Elsewhere, Tusa welcomed Labour’s focus on rebuilding partnerships in Europe, which seemingly ends a Conservative push toward an “Indo-Pacific tilt,” and which could potentially lead to the UK and the European Union agreeing to a defense trade agreement. Such a scenario has not been politically relevant under the Conservatives because of the party’s delivery of Brexit, subsequently leading to Britain’s exclusion from EU defense programs.

“I think there are enough areas of agreement” for both sides to begin discussions, said Tusa. “Whether it would be one massive treaty or a number of little initiatives” is difficult to predict. As an example, he said that if smaller projects were to be agreed to, the Royal Navy could potentially be involved in EU naval missions, and the UK would certainly be capable of taking part in air and missile defense research and development projects.

“This very strong commitment to rebuild partnerships with [European] allies and the EU [European Union] is interesting,” said Lawrenson. “Labour’s position is probably more important than first thought because the EU, post invasion of Ukraine, has done a lot of new initiatives, and laid out policy instruments that increasingly act as a barrier to cooperation with the UK and make defense cooperation difficult.

“Whether they [Labour] will get what they want or whether the EU will be willing to co-operate remains to be seen but it is crazy that defense co-operation was not tied down in the original Brexit agreement, so they’ll [EU] at least be open to a discussion.”

Dee suggested that Labour’s unwavering support of NATO will “likely” be of “increasing significance” as allies “continue to deter Russia and collectively shape an ongoing support package” afforded to Ukraine since the start of the war.

“NATO’s long-discussed potential growth in focus to cohere economic responses to adversary positions in critical raw materials, for example, will also require buy-in from key allies beyond the US, which may further the importance of the UK’s continued presence and commitment to the alliance,” added Dee.

New Defense Minister

John Healey, Labour’s shadow defense minister, is the likeliest choice to lead the MoD under a new government. As an early order of business, he has promised to deliver the new strategic defense review “to get to grips with the threats that we face, the capabilities we need…and [make] the resources available,” according to a parliamentary speech in April.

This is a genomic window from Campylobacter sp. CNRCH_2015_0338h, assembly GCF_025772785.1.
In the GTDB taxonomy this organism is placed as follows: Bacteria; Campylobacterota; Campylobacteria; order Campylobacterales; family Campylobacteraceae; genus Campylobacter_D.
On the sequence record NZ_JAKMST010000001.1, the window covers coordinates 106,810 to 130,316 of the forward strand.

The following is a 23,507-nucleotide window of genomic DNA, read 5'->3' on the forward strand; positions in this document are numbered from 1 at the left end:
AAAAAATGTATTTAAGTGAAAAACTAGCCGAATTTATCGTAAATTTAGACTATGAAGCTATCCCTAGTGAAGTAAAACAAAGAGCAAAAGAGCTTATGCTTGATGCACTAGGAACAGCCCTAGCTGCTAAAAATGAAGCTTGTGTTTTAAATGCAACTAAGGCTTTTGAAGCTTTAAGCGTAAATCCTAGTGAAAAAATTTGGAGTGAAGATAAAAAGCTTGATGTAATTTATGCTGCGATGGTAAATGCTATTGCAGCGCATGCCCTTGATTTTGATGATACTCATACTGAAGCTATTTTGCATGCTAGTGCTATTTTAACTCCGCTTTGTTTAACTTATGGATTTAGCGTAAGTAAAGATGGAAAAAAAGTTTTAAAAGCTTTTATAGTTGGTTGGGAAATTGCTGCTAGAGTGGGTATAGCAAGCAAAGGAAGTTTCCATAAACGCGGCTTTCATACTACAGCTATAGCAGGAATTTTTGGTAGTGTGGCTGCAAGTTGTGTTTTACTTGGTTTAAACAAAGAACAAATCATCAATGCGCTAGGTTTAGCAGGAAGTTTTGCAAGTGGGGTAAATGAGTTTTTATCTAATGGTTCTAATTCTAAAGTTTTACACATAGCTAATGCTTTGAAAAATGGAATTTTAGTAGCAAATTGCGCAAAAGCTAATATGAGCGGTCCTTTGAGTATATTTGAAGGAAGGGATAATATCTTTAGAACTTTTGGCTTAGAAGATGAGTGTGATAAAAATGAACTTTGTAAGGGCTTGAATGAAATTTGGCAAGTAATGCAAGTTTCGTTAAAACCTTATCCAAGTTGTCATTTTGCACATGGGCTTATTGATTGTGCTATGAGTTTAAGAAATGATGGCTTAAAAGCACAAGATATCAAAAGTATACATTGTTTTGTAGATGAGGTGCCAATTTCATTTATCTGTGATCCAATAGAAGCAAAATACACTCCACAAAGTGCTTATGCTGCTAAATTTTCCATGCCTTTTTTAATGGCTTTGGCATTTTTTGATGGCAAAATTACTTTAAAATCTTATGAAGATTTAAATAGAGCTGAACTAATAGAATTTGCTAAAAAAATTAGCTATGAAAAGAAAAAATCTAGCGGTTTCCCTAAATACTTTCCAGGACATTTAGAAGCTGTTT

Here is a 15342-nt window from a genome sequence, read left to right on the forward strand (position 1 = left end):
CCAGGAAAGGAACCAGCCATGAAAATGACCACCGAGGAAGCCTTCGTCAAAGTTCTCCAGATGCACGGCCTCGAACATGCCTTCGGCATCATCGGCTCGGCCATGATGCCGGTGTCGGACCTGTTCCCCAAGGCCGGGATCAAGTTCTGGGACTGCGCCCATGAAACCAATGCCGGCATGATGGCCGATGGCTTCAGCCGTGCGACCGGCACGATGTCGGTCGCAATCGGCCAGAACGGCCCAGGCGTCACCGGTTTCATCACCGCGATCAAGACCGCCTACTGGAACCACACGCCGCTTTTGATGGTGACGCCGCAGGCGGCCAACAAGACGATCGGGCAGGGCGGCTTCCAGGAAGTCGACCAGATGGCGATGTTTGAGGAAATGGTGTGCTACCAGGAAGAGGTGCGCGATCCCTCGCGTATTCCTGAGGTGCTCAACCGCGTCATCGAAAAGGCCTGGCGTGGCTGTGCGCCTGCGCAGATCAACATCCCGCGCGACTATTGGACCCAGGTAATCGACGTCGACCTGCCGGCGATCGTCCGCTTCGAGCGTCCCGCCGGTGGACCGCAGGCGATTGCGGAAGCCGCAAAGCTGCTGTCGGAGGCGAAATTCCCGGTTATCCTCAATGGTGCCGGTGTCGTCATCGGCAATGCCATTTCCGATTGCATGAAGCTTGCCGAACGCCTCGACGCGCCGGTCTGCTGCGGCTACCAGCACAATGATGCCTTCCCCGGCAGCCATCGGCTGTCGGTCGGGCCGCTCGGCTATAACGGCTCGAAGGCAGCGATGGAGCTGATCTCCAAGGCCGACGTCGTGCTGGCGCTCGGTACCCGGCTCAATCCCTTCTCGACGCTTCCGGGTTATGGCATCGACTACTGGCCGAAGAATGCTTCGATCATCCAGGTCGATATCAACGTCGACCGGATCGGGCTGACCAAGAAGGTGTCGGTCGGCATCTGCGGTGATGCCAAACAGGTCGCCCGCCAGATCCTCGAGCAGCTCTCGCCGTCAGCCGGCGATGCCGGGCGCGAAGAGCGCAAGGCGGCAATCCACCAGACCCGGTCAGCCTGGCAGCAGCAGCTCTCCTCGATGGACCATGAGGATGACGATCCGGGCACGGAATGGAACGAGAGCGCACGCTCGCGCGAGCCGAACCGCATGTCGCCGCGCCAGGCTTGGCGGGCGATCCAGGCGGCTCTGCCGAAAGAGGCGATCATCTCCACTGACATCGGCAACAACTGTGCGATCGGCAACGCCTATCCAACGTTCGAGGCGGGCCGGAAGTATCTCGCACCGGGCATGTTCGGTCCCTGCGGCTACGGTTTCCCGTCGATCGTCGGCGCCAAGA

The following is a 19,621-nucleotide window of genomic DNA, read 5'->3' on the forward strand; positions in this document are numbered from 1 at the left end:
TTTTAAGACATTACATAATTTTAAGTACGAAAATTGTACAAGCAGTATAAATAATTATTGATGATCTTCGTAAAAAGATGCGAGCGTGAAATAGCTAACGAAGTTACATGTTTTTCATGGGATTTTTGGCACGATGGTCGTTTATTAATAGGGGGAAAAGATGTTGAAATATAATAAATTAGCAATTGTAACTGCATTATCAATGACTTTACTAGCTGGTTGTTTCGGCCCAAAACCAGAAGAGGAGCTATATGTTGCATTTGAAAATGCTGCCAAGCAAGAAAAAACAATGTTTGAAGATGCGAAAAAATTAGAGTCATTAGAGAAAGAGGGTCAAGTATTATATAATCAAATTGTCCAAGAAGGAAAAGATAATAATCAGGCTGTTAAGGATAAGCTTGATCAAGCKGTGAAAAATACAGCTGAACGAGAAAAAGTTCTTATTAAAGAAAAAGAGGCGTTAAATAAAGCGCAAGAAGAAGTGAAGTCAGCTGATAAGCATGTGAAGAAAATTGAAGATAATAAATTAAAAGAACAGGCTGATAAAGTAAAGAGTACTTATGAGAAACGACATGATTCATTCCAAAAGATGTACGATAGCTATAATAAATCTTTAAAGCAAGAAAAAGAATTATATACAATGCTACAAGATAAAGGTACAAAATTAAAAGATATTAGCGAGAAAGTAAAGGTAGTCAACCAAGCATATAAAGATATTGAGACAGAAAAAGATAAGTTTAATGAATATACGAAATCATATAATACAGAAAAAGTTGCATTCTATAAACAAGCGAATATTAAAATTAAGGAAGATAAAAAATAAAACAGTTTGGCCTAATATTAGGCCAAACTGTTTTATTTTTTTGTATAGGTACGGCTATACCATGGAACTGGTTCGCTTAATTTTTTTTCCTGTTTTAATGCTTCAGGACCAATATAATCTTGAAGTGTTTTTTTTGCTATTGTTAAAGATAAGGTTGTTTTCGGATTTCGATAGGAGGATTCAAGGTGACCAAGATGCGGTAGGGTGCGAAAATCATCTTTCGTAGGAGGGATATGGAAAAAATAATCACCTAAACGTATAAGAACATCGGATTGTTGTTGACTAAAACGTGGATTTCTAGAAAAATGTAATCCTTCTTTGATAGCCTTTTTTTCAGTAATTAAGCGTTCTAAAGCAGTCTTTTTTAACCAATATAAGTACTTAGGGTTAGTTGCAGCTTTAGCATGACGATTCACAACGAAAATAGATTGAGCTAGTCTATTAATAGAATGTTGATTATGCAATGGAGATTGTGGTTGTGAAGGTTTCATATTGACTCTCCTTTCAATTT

To this point, Healey has not signaled which big ticket procurements could be protected or potentially face cancellation under a new Labour government, but he continues to accuse the Conservatives of wasting around £15 billion ($19 billion) on mismanaged acquisitions, while arguing that delays to the long troubled British Army Ajax and Royal Air Force E-7 Wedgetail AEW&C programs are putting UK NATO commitments at risk.

President Zelensky is right. If there is a change of Government to Labour on 4 July, there will be no change to Britain’s resolve to support Ukraine, confront Russian aggression and pursue Putin for his war crimes.

The UK is united in support of Ukraine. https://t.co/qWK812fEZH pic.twitter.com/HBFNSy1ocz

— John Healey (@JohnHealey_MP) May 31, 2024

Lately, Healey has also weighed in over troubles surrounding the MoD’s Morpheus effort, a key component of the British Army’s Land Environment Tactical Communications and Information Systems (LETacCIS) program.

Morpheus has been designed to source a successor to the outdated Bowman communication system, based around a state of the art, open source solution and for use with “forward headquarters, vehicles and on the soldier,” according to LETacCIS guidance documents.

Reacting today to a Financial Times report accusing the MoD of wasting almost £175 million ($221 million) on “external advice” to support Morpheus, Healy said on X (formerly Twitter), that the debacle, “is the latest in a line of failures that has seen Tory Ministers blowing millions whilst hollowing out our Armed Forces.”

Morpheus was thrown into disarray when the UK prematurely ended an Evolve to Open Transition Partner contract, valued at £330 million ($418 million) with General Dynamics UK (GDUK) in December 2023. London said at the time that GDUK had failed to “deliver a lab tested design” against a three-year timeframe.

As a result of delays, Morpheus will not enter service as expected in 2025 and it could be more than a decade before such a target is met: James Cartlidge, UK minister for defence procurement said in January that Bowman’s out of service date had been “extended out to no later than 2035, and no earlier than 2031, to bridge the capability gap until Morpheus delivers.”

Healey has also been scathing of cuts to the British Army, based on an original target from the Conservatives to reduce the service to 73,000 by 2025, its smallest size since the Napoleonic Wars. As of April1 , UK MoD personnel figures showed that the British Army stood at 72,510 Full-Time Trade Trained Strength (FTTTS) soldiers, demonstrating that the 73,000 ambition has been eclipsed by a faltering trend in recruitment and retention.

Once again, however, there doesn’t appear to be any clear solution put forth by Healey’s party: “Labour has not made any direct [commitments], beyond the obvious of saying ‘the army isn’t large enough,’” said Tusa.

Lawrenson said that any eventual target put forward by Labour, is “likely” to be shared once the new strategic review is completed, “and to some extent it will depend on the international security situation at the time and will be another year or just over, where the situation between Russia and Ukraine might drive a different mindset on what needs to be done,” where numbers are concerned.

“I think they [Labour] have tried to keep their powder dry for the moment, but they will at the least have to try and stem the turnover in personnel and numbers of people leaving the armed forces,” he explained.

Dee echoed a similar view. He added that, “recruitment and retention challenges shared across both armed forces and the defence industry more broadly are likely to remain pervasively difficult to tackle.”